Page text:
14. “The Ascent of the North Face”
  15. “The Author of the Acacia Seeds”
  16. “The Wife’s Story”
  17. “The Rule of Names”
  18. “Small Change”
  19. “The Poacher”
  20. “Sur”
  21. “She Unnames Them”

The Dog Stars

Written by Peter Heller

Hig survived the flu that killed everyone he knows. His wife is gone, his friends are dead, he lives in the hangar of a small abandoned airport with his dog, his only neighbor a gun-toting misanthrope. In his 1956 Cessna, Hig flies the perimeter of the airfield or sneaks off to the mountains to fish and to pretend that things are the way they used to be. But when a random transmission somehow beams through his radio, the voice ignites a hope deep inside him that a better life—something like his old life—exists beyond the airport. Risking everything, he flies past his point of no return—not enough fuel to get him home—following the trail of the static-broken voice on the radio. But what he encounters and what he must face—in the people he meets, and in himself—is both better and worse than anything he could have hoped for.

The City´s Son

Written by Tom Pollock

Hidden under the surface of everyday London is a city of monsters and miracles, where wild train spirits stampede over the tracks and glass-skinned dancers with glowing veins light the streets. When a devastating betrayal drives her from her home, graffiti artist Beth Bradley stumbles into the secret city, where she finds Filius Viae, London’s ragged crown prince, just when he needs someone most. An ancient enemy has returned to the darkness under St Paul’s Cathedral, bent on reigniting a centuries-old war, and Beth and Fil find themselves in a desperate race through a bizarre urban wonderland, searching for a way to save the city they both love. The City’s Son is the first book of The Skyscraper Throne trilogy: a story about family, friends and monsters, and how you can’t always tell which is which.

The Diviners

Written by Libba Bray

It’s 1920s New York City. It’s flappers and Follies, jazz and gin. It’s after the war but before the depression. And for certain group of bright young things it’s the opportunity to party like never before. For Evie O’Neill, it’s escape. She’s never fit in in small town Ohio and when she causes yet another scandal, she’s shipped off to stay with an uncle in the big city. But far from being exile, this is exactly what she’s always wanted: the chance to show how thoroughly modern and incredibly daring she can be. But New York City isn’t about just jazz babies and follies girls. It has a darker side. Young women are being murdered across the city. And these aren’t crimes of passion. They’re gruesome. They’re planned. They bear a strange resemblance to an obscure group of tarot cards. And the New York City police can’t solve them alone. Evie wasn’t just escaping the stifling life of Ohio, she was running from the knowledge of what she could do. She has a secret. A mysterious power that could help catch the killer – if he doesn’t catch her first.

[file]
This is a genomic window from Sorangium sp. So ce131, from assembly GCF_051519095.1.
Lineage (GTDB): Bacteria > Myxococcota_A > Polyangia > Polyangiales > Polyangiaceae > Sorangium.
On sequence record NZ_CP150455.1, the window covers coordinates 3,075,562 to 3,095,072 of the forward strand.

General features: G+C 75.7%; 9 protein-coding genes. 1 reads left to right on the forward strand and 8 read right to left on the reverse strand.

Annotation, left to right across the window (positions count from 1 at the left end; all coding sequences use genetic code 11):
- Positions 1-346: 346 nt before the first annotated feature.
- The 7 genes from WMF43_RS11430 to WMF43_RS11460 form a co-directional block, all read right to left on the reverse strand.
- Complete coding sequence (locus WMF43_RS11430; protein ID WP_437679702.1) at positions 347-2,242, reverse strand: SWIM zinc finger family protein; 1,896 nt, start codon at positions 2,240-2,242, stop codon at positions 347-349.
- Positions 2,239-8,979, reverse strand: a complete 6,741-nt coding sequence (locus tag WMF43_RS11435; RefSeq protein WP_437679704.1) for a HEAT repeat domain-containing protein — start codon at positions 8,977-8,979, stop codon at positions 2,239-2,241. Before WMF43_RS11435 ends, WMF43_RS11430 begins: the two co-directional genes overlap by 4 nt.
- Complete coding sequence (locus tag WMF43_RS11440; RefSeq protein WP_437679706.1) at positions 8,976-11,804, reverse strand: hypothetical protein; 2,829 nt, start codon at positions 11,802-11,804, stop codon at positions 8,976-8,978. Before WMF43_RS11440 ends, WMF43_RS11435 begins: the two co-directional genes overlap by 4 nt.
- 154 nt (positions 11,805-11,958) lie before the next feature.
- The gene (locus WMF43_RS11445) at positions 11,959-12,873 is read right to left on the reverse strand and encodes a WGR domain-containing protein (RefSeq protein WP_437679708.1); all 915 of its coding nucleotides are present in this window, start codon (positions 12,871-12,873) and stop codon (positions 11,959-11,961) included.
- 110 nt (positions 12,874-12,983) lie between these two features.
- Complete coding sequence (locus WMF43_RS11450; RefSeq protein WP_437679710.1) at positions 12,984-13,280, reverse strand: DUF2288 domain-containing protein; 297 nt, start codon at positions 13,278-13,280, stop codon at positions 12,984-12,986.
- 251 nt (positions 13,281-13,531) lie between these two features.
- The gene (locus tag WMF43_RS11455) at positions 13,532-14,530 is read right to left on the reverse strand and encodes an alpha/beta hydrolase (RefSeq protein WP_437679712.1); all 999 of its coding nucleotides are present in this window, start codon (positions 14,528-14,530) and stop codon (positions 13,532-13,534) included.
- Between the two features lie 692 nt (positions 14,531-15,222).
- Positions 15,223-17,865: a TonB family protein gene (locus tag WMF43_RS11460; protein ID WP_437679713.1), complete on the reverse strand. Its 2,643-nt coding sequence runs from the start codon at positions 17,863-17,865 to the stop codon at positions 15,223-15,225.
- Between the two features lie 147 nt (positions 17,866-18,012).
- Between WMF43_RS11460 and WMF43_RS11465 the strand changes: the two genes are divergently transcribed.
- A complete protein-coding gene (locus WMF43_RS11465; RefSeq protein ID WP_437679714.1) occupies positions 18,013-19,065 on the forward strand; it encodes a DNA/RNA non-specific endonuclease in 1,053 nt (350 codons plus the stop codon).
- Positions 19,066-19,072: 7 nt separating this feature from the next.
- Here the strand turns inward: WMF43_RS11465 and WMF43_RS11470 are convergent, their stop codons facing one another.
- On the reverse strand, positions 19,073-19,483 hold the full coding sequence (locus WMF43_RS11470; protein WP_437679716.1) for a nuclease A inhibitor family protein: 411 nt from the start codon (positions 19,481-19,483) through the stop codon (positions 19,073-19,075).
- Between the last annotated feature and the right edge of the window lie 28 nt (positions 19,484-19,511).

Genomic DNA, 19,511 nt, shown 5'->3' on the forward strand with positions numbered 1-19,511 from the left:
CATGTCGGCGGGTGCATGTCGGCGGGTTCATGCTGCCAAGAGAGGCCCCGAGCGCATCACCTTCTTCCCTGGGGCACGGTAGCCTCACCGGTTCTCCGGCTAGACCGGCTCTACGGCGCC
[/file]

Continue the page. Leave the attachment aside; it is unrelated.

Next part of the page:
Something Red

Written by Douglas Nicholas

During the thirteenth century in northwest England, in one of the coldest winters in living memory, a formidable yet charming Irish healer, Molly, and the troupe she leads are driving their three wagons, hoping to cross the Pennine Mountains before the heavy snows set in. Molly, her lover Jack, granddaughter Nemain, and young apprentice Hob become aware that they are being stalked by something terrible. The refuge they seek in a monastery, then an inn, and finally a Norman castle proves to be an illusion. As danger continues to rise, it becomes clear that the creature must be faced and defeated—or else they will all surely die. It is then that Hob discovers how much more there is to his adopted family than he had realized.

The Cassandra Project

Written by Jack McDevitt & Mike Resnick

Early in his career, Jerry Culpepper could never have been accused of being idealistic. Doing public relations—even for politicians—was strictly business…until he was hired as NASA’s public affairs director and discovered a client he could believe in. Proud of the agency’s history and sure of its destiny, he was thrilled to be a part of its future—a bright era of far-reaching space exploration.

But public disinterest and budget cuts changed that future. Now, a half century after the first moon landing, Jerry feels like the only one with stars—and unexplored planets and solar systems—in his eyes.

Still, Jerry does his job, trying to drum up interest in the legacy of the agency. Then a fifty-year-old secret about the Apollo XI mission is revealed, and he finds himself embroiled in the biggest controversy of the twenty-first century, one that will test his ability—and his willingness—to spin the truth about a conspiracy of reality-altering proportions…

Greetings from one serious scifi and fantasy book collector to all of you out there who are looking for something different to read.

I will do my best to find new amazing books that you never knew you wanted.

So stick around and please reply to my posts if you find something that you like.